Have you heard about the middle score? Perhaps you are wondering how is this score figured? Learn how lenders look at this score and how it affects you below.
Mortgage lenders pull credit reports from all three bureaus, Equifax, Experian and TransUnion. Then they compare the 3 credit scores.
For instance, I had a client who was buying a four-unit, he had a 580 with TransUnion, a 622 with Equifax and a 634 with Experian, thus the score in the middle was 622.
Most lenders use that score in the middle to determine your creditworthiness.
If that credit score in the middle is not very high, then you need to compare the three reports you have and see how they are different. Perhaps there is incorrect information on one or two of them.
Then take the time to clean those reports so your score will be higher. You can do this yourself by doing a little credit repair.
Another phrase that is used quite often is "average credit score." Some think this is the middle score. That is not true. The tree scores are not averaged to come up with the middle one.
The average credit score can vary from state to state. It would make since that this would vary. Average incomes vary from state to state so you would expect the credit score averages to vary also.
Averages are not as important as that score in the middle. That's what lenders consider when looking at your loan application.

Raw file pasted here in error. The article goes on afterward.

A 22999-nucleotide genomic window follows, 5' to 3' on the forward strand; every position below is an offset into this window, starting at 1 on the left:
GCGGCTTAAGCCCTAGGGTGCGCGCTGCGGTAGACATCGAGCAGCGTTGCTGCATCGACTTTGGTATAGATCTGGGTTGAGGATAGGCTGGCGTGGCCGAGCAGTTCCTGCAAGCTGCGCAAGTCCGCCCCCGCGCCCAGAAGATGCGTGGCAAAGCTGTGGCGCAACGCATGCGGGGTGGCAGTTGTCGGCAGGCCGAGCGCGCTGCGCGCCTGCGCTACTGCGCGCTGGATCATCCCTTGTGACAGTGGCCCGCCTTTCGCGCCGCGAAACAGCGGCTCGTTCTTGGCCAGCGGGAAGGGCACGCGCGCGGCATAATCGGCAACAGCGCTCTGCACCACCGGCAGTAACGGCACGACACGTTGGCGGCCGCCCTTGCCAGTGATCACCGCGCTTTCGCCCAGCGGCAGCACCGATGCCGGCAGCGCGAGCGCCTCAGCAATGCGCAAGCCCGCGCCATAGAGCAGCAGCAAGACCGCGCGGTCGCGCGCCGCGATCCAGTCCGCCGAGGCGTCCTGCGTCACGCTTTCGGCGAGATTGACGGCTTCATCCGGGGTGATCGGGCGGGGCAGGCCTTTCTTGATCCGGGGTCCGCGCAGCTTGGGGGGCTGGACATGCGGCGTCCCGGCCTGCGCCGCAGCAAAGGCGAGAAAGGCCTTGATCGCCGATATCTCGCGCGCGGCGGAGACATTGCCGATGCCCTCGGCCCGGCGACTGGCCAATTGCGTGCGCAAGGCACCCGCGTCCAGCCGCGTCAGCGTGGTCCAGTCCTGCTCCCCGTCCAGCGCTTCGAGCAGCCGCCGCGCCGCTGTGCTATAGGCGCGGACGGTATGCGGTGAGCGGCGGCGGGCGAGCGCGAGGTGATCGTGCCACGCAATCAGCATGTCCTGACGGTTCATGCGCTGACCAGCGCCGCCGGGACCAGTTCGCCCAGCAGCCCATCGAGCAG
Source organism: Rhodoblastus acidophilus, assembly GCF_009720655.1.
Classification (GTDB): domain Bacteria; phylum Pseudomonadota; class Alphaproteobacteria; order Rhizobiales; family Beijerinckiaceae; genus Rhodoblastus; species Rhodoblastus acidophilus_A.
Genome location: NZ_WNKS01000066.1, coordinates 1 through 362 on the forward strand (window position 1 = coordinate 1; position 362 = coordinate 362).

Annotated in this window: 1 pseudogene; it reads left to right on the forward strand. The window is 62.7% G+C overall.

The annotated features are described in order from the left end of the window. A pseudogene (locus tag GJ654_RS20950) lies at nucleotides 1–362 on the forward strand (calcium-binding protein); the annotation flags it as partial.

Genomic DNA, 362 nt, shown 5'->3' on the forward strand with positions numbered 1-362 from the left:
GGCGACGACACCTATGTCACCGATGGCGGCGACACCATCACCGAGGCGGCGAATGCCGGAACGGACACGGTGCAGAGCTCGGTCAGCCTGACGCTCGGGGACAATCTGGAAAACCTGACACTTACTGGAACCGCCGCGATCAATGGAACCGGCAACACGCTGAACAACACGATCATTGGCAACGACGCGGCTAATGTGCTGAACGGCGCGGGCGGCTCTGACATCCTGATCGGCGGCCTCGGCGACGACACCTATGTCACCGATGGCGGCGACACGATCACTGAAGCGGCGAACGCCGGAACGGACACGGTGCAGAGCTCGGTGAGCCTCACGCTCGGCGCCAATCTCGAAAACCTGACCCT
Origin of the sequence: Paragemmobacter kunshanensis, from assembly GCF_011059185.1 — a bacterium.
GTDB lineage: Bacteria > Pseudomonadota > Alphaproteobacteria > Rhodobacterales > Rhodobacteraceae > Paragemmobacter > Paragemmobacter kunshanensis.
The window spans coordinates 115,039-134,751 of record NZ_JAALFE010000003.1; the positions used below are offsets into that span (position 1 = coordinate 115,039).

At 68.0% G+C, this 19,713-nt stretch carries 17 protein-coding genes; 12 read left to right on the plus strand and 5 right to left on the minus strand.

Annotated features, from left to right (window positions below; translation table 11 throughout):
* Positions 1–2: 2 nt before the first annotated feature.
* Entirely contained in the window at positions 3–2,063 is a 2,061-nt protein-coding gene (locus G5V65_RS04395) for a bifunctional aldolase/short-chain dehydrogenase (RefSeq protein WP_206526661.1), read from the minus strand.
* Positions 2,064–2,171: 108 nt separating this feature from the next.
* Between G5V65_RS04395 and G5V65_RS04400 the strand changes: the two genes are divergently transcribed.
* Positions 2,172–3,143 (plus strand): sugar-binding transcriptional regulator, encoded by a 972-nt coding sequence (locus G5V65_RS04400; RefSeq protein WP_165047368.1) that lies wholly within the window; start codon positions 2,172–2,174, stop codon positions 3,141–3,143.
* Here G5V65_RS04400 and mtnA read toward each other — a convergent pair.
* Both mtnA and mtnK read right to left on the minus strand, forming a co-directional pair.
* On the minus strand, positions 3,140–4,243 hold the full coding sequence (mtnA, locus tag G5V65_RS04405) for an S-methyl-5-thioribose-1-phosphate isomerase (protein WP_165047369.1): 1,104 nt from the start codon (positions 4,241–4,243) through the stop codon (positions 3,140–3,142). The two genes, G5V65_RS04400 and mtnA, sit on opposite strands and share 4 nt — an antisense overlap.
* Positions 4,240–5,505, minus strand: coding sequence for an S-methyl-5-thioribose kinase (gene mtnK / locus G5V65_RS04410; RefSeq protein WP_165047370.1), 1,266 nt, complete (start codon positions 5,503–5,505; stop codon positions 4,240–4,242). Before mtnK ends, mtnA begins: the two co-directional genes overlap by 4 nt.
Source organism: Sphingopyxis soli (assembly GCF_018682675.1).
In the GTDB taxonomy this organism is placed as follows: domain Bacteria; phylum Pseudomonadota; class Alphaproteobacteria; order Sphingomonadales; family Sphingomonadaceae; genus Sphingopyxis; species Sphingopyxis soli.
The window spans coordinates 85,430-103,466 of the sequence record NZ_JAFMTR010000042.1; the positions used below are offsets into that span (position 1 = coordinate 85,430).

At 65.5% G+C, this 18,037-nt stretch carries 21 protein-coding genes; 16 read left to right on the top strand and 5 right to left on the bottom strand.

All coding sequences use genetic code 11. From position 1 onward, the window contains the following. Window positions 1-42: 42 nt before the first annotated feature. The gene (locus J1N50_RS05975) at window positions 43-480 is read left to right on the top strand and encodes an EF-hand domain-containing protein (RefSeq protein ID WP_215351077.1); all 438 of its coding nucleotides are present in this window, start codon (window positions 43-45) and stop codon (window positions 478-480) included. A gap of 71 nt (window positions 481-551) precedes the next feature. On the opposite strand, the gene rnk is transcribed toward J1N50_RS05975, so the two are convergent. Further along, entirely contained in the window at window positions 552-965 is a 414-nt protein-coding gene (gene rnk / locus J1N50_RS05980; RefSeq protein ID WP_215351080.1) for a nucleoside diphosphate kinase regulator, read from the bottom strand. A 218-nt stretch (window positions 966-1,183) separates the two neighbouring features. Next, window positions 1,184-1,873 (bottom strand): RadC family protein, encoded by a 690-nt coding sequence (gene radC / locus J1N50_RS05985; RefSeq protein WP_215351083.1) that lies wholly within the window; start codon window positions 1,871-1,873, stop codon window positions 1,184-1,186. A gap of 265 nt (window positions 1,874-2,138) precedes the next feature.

Today it's not hard to obtain a copy of your credit report from all three agencies. So take the time to see what your score in the middle is!
Since lenders rely on this score to determine if you qualify for a loan or not, small improvements can make huge changes. Perhaps your credit isn't really that bad, but one reporting agency score is pulling your score in the middle down.
Take a look at that report and see if everything is being reported accurately. Perhaps you have a loan that is closed, yet it is still reflected on the report. How could that happen? Perhaps you have paid off a medical bill, or your car and they haven't taken it off your report. That would be a small change that could make a huge impact.
So don't give up.....look at what you have and improve it.
How to do Credit Repair Yourself gives you step by step instructions so you can get started.
Home Buying Experience read what others have done and benefit from their successes or mistakes.
Home Buying Programs explains the different mortgage programs so you can decide which one is best for you.
Would you like some help? Perhaps a personal coach to guide you through the process is what you're looking for. For free coaching, fill out the questionnaire here. Then you will be contacted and offered the assistance you seek.
Do you have questions or need more answers? Our Have a Question page is the perfect place to look for answers or ask your own questions. So go ahead....pick my brain!
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Oct 08, 19 08:33 AM
Hello, I have a question regarding USDA vs. FHA home loans. I am in the process of getting a home in the next month but was told I wouldn't be approved
Aug 05, 19 10:44 PM
Hi Help please! I am a first time home buyer, buying a home with my fiance'. He is selling his home currently on the market for $125K with no contingencies.
Apr 15, 19 12:36 PM
When buying a home out of state, should we wait for employment contracts? Or can we use our current state's bank? Find the answers here.
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